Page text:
The brakes are strong enough and tend not to give trouble if the car is used regularly. But Mantas driven sparingly often suffer from everything seizing up at the front, so feel for a hard brake pedal. The rear brakes give less trouble, but the handbrake ratchet can fail.


Trim and electrics

The Manta’s electrics are straightforward; there were no powered windows or air-con to worry about. If the gauge readings are way out it’s because the voltage stabiliser has failed; new solid state replacements cost £15-25 apiece. They’re easy to fit yourself – a professional will charge you £50 though.

Perhaps the most pressing problem you’ll have to contend with is rectangular headlights suffering from their reflective coating peeling off, leading to an MoT failure. Finding decent replacements is tricky because new units are unavailable. However, it is possible for lighting specialists to rechrome the reflectors for £75-£100 per headlamp, depending on how much work is involved removing the original sealant from the glass lens. Given the trickiness of replacing the rectangular lights, many Manta owners have replaced theirs with Irmscher rally-style housings, the twin circular headlights being off-the-shelf Hella flat-lensed or Cibié curved units.

More of a problem is damaged trim, because while everything is hard-wearing, finding used parts is a nightmare. The same goes for the exterior trim; there isn’t much of it, but if anything is missing you’ll be doing well to find it. Manta B2s got rubber boot spoilers, which have a tendency to deform and warp with age. With no techniques readily available to correct this, you’re best off looking for a replacement part, but only rally-style glassfibre three-piece parts for the two-door cars are newly available, unpainted, for £140. For three-doors, you’re looking at new old stock parts in black rubber for around £50, but they’re rare.

‘The Manta is enormous fun, a little bit left-field and more affordable than that Blue Oval alternative’

What to pay

  • Price reflects condition on the non- Irmscher cars. A rusty UK-market project car can be yours for less than £2000.
  • Good rhd UK cars start at £3750, rising to £8k for the best privately-sold ones.
  • Given the difficulty of running standard Mantas, the best modified cars can make £10k.
  • Dealers will want £12.5k or more for a mint-condition, original-engine early Manta B or Cavalier Sportshatch/Coupé survivor, i200 or Exclusive. The i240s come to market infrequently – expect to pay £15k or more.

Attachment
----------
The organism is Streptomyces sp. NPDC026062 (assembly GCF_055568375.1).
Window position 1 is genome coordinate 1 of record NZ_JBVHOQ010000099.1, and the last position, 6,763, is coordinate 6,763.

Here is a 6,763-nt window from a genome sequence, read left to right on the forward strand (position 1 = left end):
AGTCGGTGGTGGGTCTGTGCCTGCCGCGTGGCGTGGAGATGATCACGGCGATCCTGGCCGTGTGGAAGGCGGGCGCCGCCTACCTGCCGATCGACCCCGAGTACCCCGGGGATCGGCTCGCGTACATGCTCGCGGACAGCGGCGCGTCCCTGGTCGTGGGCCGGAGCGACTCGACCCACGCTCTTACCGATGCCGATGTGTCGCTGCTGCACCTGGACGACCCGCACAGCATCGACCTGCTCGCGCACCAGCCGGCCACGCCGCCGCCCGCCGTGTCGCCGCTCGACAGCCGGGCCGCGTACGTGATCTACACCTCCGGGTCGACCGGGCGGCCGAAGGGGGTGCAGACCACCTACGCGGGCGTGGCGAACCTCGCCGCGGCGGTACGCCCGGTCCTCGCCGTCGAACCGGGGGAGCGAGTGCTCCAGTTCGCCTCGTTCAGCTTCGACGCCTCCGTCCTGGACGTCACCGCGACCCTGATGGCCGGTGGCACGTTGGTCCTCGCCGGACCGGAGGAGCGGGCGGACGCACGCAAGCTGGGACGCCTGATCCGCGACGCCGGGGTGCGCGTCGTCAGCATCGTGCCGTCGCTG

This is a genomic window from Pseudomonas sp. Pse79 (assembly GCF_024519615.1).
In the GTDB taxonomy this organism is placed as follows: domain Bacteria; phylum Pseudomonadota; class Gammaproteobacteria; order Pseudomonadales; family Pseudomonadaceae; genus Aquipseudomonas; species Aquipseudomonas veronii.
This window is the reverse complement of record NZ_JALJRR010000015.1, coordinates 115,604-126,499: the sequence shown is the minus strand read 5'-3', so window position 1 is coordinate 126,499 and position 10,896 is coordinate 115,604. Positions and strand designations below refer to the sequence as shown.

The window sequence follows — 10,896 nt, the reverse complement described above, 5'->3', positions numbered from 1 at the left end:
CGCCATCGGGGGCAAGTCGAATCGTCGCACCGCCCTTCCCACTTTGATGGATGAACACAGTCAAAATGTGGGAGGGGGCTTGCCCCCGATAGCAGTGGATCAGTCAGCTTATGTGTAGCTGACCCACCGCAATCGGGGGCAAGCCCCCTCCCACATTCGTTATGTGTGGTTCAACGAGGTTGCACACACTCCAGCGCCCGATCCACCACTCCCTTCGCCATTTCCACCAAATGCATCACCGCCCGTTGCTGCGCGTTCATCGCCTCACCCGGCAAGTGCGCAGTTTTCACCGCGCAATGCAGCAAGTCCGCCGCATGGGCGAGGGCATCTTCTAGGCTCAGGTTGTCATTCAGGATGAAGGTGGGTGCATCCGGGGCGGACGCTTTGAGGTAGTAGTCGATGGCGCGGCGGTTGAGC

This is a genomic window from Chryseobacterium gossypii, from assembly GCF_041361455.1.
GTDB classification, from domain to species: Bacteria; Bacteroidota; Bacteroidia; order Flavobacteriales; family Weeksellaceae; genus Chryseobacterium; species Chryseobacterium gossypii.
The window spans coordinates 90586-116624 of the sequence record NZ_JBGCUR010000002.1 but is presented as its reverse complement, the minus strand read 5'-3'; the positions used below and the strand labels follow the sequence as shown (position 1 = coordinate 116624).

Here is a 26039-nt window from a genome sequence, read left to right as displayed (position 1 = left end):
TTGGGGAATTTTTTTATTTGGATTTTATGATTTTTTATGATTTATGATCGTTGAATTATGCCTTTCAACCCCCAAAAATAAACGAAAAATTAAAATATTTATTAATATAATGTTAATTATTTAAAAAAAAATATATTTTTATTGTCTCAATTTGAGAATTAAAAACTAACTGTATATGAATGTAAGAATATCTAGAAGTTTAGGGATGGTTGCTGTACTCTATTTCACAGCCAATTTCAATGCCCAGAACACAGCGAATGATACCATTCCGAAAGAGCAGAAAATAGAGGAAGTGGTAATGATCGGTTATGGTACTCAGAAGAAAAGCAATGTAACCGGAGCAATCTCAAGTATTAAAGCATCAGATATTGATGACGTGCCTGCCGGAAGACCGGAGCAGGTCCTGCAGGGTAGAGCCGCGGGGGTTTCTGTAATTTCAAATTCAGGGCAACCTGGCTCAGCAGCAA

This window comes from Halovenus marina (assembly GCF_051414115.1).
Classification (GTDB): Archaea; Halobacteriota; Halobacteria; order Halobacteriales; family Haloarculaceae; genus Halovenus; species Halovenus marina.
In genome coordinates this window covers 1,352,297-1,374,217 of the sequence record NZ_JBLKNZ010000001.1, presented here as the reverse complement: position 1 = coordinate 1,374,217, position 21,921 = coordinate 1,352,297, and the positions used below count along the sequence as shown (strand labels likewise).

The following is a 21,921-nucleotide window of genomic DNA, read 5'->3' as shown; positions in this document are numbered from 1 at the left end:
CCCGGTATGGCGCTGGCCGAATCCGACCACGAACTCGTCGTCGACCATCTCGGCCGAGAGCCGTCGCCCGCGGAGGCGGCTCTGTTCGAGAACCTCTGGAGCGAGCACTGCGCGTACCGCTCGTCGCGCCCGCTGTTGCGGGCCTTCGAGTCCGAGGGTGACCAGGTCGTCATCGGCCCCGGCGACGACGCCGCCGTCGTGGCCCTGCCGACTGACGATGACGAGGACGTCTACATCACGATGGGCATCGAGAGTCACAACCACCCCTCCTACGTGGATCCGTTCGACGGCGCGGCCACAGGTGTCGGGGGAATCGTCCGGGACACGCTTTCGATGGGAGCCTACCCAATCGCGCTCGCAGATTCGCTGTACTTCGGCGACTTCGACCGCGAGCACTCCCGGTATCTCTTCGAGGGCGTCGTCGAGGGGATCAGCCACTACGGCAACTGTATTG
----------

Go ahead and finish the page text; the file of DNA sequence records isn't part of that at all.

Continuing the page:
Six steps to buying a Opel Manta B

A cut-price alternative to the Capri, but costs can soon mount up if you neglect to inspect properly. Know what you’re taking on.

Engines can do 150k before needing a rebuild, but parts scarcity means many owners take the opportunity to switch in a modern Vauxhall powerplant.

Don’t underestimate the importance of an interior in a good and complete state – very little of it is widely available Given how difficult running a standard Manta can be, the scene is receptive to certain deviations – engines in particular.


Owning a Opel Manta B

Ben Williamson, Lincolnshire

Ben Williamson has owned seven Mantas since 1985, including the example in our photos. ‘One of the first cars built, it’s reckoned to be the last surviving 1.6L auto. It’s not quick, but it is easy to maintain, handles well and in my opinion was worth buying just for the view over the long bonnet.

‘The reason why there are relatively few Mantas left – and why there are so few really good examples – is because of the high cost and poor supply of bodywork parts. There’s no new or reproduction trim available, panel supply is patchy and there aren’t that many specialists around either.

‘However, you can get most non-engine-related mechanical parts cheaply, because they’re shared with other models. The Manta’s construction is also conventional, which makes it easy to work on the bodywork. You won’t need any special tools.’

Mark Smith, Gloucestershire

Mark Smith has just completed his restoration of a three-door Berlinetta, discovered two and a half years ago. ‘Despite being found under a tarpaulin in the middle of a field, it didn’t actually need much bodywork repairing. The key to its longevity, though, was it not having a sunroof through which water could leak into the sills and floorpan. That’s crucial if you want a Manta – start with a good base. But they’re a bargain compared to equivalent Ford Capris – mine was £2000.

‘The front end, however, had suffered accident damage and was beyond repair. Normally these parts are unavailable as replacements even in Germany, but in the Manta’s case it pays to know specialists and breakers – I found an otherwise-rotten car with a good front end in a scrapyard, and the owner just cut the nose off with an angle grinder and sold it to me for £15! I’m in the bodywork trade myself so the rest I did at home, just a case of straightening out dents because nothing had rusted through.

‘Other parts are scarce, so I was lucky that the interior didn’t need replacing. The engine had already been replaced with a Vauxhall XE ‘Redtop’ – a very common exchange with non-GT/E Mantas – but it was knackered, needing a cylinder head reskim and the valve timing resetting. But any Vauxhall specialist can do that and the parts are readily available. It’s a different story for the original Opel overhead-cam engines – you can’t get anything for those either from Opel or the aftermarket, and there are very few specialists who focus on them.’


Sponsored by Carole Nash insurance

Peter McIlvenny of specialist classic car insurer Carole Nash says, ‘Although Manta prices haven’t generally hit the heights of its playground rival, the Ford Capri, values have been on the rise for a while. That doesn’t mean there aren’t still a few bargains to be found, but good solid cars are at a premium. Rust has seen many off the road so make sure any bodywork or structural repairs have been done to a high standard, paying particular attention to floorpans and jacking points, and don’t forget those dreaded sunroof channels. Beyond the body maintenance it’s overall a simple affair and parts are competitively priced. As for a long-term investment? It’s hard to call but I doubt values will go backwards...’

Classic car insurance quotes: 0333 005 7541 or carolenash.com


1983 Opel Manta 1.8 project £1495

1983 Sportshatch Berlinetta. Five-speed manual gearbox, 90,072 miles, last MoT expired 4th July 2008, some rust. A great starting point for a project. I bought this car as part of a bereavement sale so I don’t know that much about it. My friends got it started for me but while it feels like it goes into gear and the clutch lifts, there is no drive to the wheels. V5C is present and in my name. Can be viewed near Buckingham.